Industrial organizations are increasingly taking advantage of leading edge digital technologies to improve the effectiveness, accuracy and reliability of their enterprise maintenance systems. As illustrated in one of our earlier posts, BigData technologies provide opportunities to develop and deploy predictive maintenance systems, which enable the timely and accurate estimation of lifecycle parameters for assets and equipment, such as RUL (Remaining Useful Life) and EoL (End of Life).
BigData technologies provide the means to collect, store and process large amounts of data that indicate the condition of the equipment, such vibration, acoustic, ultrasonic, temperature, power consumption and oil analysis datasets, as well as data from thermal images of the equipment.
But gathering the data is only the first step. To derive useful maintenance insights from these datasets, plant operators and their maintenance solutions integrators employ data mining and machine learning processes.
Data mining processes are usually iterative. They aim to evaluate different models in terms of their predictive power and robustness. As part of these processes, data scientists test different machine learning and statistical methods options against their effectiveness in predicting parameters or deriving insights on the maintenance process at hand. For this process, data scientists divide the available data into two datasets: one for training and one for testing.
Why must training dataset be different from the testing dataset? Testing an algorithm on the data used to train it would automatically give good results. Moreover, an understanding of the datasets and their structure is essential towards identifying models that could potentially provide the required predictive insights. Data scientists are usually in charge of reviewing the datasets and proposing candidate machine learning algorithms. The latter need to be evaluated based on the available datasets.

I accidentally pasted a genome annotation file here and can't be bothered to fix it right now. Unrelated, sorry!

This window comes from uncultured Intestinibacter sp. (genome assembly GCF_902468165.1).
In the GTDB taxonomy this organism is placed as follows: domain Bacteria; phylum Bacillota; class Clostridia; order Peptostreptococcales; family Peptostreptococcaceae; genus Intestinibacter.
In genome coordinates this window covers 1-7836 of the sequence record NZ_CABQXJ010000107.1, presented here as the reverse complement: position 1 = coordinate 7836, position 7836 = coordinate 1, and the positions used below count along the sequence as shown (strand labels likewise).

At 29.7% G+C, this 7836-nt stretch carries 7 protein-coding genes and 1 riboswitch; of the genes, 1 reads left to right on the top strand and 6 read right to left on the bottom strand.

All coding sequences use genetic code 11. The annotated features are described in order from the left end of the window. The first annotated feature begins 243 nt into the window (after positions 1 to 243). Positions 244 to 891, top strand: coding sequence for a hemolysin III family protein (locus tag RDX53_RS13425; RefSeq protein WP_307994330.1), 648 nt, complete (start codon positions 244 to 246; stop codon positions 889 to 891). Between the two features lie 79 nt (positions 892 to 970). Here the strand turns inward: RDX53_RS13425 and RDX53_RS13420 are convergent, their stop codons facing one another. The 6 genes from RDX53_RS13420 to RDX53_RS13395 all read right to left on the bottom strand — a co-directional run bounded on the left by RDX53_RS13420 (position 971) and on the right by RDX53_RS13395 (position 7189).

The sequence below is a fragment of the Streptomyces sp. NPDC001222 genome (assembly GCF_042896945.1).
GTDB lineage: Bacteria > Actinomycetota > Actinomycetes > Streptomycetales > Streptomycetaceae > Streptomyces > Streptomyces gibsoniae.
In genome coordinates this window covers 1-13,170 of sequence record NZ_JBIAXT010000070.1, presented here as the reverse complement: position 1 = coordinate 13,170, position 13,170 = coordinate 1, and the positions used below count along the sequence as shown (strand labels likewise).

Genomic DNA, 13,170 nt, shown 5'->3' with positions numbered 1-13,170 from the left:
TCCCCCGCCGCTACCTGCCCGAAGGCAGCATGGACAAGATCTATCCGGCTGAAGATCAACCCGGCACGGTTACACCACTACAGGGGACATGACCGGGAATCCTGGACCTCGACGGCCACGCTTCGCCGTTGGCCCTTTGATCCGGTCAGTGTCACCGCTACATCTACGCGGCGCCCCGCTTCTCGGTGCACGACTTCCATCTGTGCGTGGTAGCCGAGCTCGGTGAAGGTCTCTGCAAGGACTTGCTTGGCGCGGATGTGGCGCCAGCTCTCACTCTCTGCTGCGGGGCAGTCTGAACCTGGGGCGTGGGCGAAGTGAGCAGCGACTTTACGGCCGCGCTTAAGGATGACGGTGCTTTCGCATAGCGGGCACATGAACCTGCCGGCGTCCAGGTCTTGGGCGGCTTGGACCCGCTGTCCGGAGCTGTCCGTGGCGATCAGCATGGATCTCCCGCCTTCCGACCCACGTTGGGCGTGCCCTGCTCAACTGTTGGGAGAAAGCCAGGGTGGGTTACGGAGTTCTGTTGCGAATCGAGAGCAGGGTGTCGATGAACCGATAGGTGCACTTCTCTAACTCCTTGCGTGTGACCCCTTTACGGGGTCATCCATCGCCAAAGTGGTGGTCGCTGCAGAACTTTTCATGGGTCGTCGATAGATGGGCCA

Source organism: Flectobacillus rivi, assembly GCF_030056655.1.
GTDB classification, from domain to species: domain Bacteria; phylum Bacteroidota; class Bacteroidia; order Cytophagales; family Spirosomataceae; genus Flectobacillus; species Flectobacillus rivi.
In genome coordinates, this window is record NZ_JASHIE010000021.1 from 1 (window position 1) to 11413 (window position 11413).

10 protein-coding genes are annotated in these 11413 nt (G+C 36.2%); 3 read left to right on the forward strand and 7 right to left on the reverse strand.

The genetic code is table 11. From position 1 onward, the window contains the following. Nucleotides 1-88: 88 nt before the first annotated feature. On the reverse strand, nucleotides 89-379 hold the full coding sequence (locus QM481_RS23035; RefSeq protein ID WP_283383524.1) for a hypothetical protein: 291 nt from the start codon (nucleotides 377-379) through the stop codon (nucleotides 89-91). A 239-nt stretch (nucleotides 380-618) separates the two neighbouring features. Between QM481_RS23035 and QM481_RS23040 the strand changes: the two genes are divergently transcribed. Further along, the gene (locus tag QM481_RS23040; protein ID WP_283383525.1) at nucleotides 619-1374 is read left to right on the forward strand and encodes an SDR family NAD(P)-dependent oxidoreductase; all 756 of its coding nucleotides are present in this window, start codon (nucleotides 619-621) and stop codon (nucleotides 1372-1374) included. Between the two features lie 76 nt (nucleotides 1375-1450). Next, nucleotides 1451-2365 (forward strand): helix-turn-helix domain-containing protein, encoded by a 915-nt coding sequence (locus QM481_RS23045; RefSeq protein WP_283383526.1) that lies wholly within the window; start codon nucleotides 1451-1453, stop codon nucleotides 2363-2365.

One of the main challenges of the data mining process concerns the availability of proper datasets. For example, the identification of a failure state for a tool or machine based on sensor data requires several occurrences of the failure to be present in the datasets.
In general, tool failures are more frequent and therefore they are easier to find in relevant datasets. This is not always the case with machine failures, as plant owners or operators are not likely to have or keep historical data about failures of a given machine. Moreover, datasets can be dispersed across different systems, which makes the process of collecting them and ensuring they are suitable to be processed by a machine learning algorithm quite difficult.
Even in cases where proper data sets are available, the data mining process remains challenging, mainly in terms of associating insights found in the datasets with the real-life maintenance problems.
Specifically, all data mining processes are subject to bias problems, which stem from the fact that data scientists tend to tailor their programs to what is available in the datasets, in a way that achieves optimal performance on the test datasets.
This process, while optimal from a mathematical perspective, fails in several cases to produce effective results as it completely ignores the parameters of the business problem at hand.
For instance, the role of a specific parameter (e.g., temperature or humidity) on a degradation pattern could be short-lived or seasonal, rather than a decisive indicator that must be monitored at all times.
As another example, some failure indicators may relate to specific lots of a tool or part and should not be considered as permanent indicators of some failure mode.